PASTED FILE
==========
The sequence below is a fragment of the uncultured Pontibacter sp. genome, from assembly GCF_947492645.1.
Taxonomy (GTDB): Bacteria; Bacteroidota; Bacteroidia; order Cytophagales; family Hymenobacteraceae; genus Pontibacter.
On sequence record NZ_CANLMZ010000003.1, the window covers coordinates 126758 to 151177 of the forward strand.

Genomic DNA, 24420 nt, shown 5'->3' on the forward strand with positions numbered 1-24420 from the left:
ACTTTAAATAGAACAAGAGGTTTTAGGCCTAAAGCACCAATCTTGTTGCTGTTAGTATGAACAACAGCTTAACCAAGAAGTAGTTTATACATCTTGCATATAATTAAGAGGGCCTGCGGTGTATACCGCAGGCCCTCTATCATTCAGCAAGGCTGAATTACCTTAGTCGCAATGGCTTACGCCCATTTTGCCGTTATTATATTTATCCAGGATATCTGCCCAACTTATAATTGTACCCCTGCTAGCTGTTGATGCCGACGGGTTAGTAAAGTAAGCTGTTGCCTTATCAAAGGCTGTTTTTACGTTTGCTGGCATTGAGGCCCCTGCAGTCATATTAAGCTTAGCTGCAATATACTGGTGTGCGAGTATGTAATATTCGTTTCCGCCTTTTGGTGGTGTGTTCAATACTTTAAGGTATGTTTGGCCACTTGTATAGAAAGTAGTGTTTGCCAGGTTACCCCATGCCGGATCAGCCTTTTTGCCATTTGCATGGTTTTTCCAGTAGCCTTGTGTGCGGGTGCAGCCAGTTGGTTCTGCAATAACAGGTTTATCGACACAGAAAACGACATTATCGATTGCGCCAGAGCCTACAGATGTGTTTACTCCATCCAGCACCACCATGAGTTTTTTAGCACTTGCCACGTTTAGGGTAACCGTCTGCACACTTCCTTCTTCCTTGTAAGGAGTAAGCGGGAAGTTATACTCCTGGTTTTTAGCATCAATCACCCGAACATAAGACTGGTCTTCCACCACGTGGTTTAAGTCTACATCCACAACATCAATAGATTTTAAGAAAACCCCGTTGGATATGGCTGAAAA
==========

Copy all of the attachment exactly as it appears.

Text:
The sequence below is a fragment of the uncultured Pontibacter sp. genome, from assembly GCF_947492645.1.
Taxonomy (GTDB): Bacteria; Bacteroidota; Bacteroidia; order Cytophagales; family Hymenobacteraceae; genus Pontibacter.
On sequence record NZ_CANLMZ010000003.1, the window covers coordinates 126758 to 151177 of the forward strand.

Genomic DNA, 24420 nt, shown 5'->3' on the forward strand with positions numbered 1-24420 from the left:
ACTTTAAATAGAACAAGAGGTTTTAGGCCTAAAGCACCAATCTTGTTGCTGTTAGTATGAACAACAGCTTAACCAAGAAGTAGTTTATACATCTTGCATATAATTAAGAGGGCCTGCGGTGTATACCGCAGGCCCTCTATCATTCAGCAAGGCTGAATTACCTTAGTCGCAATGGCTTACGCCCATTTTGCCGTTATTATATTTATCCAGGATATCTGCCCAACTTATAATTGTACCCCTGCTAGCTGTTGATGCCGACGGGTTAGTAAAGTAAGCTGTTGCCTTATCAAAGGCTGTTTTTACGTTTGCTGGCATTGAGGCCCCTGCAGTCATATTAAGCTTAGCTGCAATATACTGGTGTGCGAGTATGTAATATTCGTTTCCGCCTTTTGGTGGTGTGTTCAATACTTTAAGGTATGTTTGGCCACTTGTATAGAAAGTAGTGTTTGCCAGGTTACCCCATGCCGGATCAGCCTTTTTGCCATTTGCATGGTTTTTCCAGTAGCCTTGTGTGCGGGTGCAGCCAGTTGGTTCTGCAATAACAGGTTTATCGACACAGAAAACGACATTATCGATTGCGCCAGAGCCTACAGATGTGTTTACTCCATCCAGCACCACCATGAGTTTTTTAGCACTTGCCACGTTTAGGGTAACCGTCTGCACACTTCCTTCTTCCTTGTAAGGAGTAAGCGGGAAGTTATACTCCTGGTTTTTAGCATCAATCACCCGAACATAAGACTGGTCTTCCACCACGTGGTTTAAGTCTACATCCACAACATCAATAGATTTTAAGAAAACCCCGTTGGATATGGCTGAAAA